Arkansas Parole Board recommends clemency for one of eight condemned to die

by Steve Brawner (BRAWNERSTEVE@MAC.COM) 394 views 

The Arkansas State Parole Board recommended Gov. Asa Hutchinson grant clemency Wednesday for one of the eight men sentenced to be executed later this month.

KATV reported that board members voted 6-1 in favor of clemency for Jason McGehee, 40, who is set to be executed April 27. Gov. Asa Hutchinson’s office did not respond to requests for comment.

The board also announced it was recommending Hutchinson deny clemency to Kenneth Williams, set to be executed the same day, for the murder of Cecil Boren, a 57-year-old farmer, KATV reported. Williams was already serving a life sentence without parole for kidnapping and killing Dominique Hurd when he escaped from prison, murdered Boren and stole his truck. While driving that truck, he was involved in an accident in Missouri that killed Michael Greenwood of Springfield, Mo. He later confessed in a newspaper letter to the editor of killing Jerrell Jenkins of Pine Bluff, the Associated Press reported in 2005.

McGehee was sentenced to death Jan. 8, 1998, for capital murder for kidnapping, torturing and killing 15-year-old John Melbourne Jr. in 1996. Two defendants who participated in the attack were sentenced to life without parole.

According to McGehee’s appeal decided June 17, 1999, he and others kidnapped and murdered Melbourne on Aug. 19, 1996, after Melbourne, an acquaintance, had been apprehended using a stolen check at a shoe store and gave police information that led them to McGehee’s house. At the house, they discovered stolen checks and property, while McGehee and two others hid in the back of the house. The group beat Melbourne and then strangled him in a wooded area. His naked body was discovered by police two weeks later.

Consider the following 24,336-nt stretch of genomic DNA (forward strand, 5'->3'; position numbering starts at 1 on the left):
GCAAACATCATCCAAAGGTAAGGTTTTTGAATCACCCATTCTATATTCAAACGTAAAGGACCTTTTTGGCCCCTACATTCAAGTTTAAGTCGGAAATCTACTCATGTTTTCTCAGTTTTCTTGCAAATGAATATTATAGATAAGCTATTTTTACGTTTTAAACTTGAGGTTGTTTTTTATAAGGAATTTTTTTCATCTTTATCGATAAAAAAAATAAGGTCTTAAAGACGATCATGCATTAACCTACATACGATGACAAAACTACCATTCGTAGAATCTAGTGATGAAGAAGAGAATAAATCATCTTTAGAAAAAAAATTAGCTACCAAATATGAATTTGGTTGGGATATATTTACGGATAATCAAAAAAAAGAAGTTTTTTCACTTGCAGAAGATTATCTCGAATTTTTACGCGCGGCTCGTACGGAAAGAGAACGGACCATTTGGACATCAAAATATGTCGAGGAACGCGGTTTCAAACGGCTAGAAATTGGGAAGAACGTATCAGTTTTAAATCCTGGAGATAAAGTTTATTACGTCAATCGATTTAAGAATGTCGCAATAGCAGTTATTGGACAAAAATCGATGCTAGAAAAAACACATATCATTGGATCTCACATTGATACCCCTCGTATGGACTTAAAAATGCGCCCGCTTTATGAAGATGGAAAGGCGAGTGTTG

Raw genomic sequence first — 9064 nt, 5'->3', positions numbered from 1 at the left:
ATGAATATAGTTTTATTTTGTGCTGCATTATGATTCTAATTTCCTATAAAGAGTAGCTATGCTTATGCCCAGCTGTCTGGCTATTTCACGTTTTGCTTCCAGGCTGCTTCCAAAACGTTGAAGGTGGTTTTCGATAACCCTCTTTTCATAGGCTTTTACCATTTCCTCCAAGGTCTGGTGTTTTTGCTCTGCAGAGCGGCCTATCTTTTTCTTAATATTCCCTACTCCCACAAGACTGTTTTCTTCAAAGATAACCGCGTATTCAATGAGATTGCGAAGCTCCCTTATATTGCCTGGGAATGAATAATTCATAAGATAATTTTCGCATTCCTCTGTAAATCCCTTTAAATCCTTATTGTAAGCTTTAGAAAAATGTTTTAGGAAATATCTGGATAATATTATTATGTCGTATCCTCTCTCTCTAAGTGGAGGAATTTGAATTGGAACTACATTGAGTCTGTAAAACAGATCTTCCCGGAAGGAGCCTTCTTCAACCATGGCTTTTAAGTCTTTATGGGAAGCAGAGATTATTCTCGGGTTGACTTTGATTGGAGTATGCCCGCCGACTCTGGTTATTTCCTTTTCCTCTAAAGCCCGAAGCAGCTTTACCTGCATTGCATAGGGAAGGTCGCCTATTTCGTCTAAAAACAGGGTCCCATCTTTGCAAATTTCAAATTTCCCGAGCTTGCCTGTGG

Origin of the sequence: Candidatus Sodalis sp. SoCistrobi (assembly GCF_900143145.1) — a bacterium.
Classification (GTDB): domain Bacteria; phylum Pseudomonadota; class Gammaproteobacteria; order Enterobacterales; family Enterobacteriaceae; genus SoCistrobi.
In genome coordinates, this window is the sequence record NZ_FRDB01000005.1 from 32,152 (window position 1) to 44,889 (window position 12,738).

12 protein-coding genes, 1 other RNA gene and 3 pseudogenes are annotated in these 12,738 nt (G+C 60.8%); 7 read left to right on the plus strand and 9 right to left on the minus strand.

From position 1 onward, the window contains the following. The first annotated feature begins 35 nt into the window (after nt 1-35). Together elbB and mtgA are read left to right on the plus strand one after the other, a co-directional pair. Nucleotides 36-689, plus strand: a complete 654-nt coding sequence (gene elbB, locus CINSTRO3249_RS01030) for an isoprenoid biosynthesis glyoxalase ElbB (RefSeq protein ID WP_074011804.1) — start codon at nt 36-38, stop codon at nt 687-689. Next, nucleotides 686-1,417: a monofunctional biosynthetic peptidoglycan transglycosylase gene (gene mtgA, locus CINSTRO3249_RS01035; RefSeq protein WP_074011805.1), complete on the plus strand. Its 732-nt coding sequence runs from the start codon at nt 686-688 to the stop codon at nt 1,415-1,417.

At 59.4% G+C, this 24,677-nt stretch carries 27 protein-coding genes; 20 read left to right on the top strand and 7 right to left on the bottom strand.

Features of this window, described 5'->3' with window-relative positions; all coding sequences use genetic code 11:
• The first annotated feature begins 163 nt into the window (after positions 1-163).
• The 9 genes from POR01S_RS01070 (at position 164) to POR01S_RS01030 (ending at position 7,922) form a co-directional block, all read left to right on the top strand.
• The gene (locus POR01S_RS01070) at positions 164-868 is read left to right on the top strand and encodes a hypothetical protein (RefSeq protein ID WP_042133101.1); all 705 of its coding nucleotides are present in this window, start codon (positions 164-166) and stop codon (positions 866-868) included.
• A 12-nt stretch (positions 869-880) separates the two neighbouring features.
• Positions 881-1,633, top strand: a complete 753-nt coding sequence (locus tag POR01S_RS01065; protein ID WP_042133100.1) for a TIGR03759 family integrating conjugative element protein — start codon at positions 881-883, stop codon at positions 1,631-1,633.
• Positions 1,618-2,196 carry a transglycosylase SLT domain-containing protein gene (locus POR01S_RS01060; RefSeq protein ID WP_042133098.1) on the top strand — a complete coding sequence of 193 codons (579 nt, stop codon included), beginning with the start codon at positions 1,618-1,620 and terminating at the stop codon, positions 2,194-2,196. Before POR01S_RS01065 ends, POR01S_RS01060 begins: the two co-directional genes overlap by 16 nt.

Previously, McGehee had been sentenced to 48 months of probation for three hot check violations in 1995, and then was sentenced to 90 days for theft of property in 1996. He has no major guilty disciplinary violations while in prison.

Hutchinson has scheduled eight executions for April, all for capital murder, on the following dates:
• April 17, Don Davis, Bruce Ward;
• April 20, Stacey Johnson, Ledelle Lee;
• April 24, Marcel Williams, Jack Jones; and
• April 27, McGehee, Kenneth Williams.

No state has executed eight people in so short a timespan, according to the Death Penalty Information Center. Texas executed eight prisoners in a calendar month in both May and June 1997. Arkansas is the only state to execute three inmates in one day, which it did Aug. 3, 1994, and Jan. 8, 1997.

The state will use a three-drug protocol of midazolam, vecuronium bromide and potassium chloride. The state’s supply of midazolam, a sedative, expires April 30. Resupplying execution drugs has proven challenging because manufacturers do not wish to be associated with the death penalty for moral or public relations reasons.

Thirty-four men are on Arkansas’ death row. The last inmate executed was Eric Nance in 2005 for the rape and murder of Julie Heath of Malvern.

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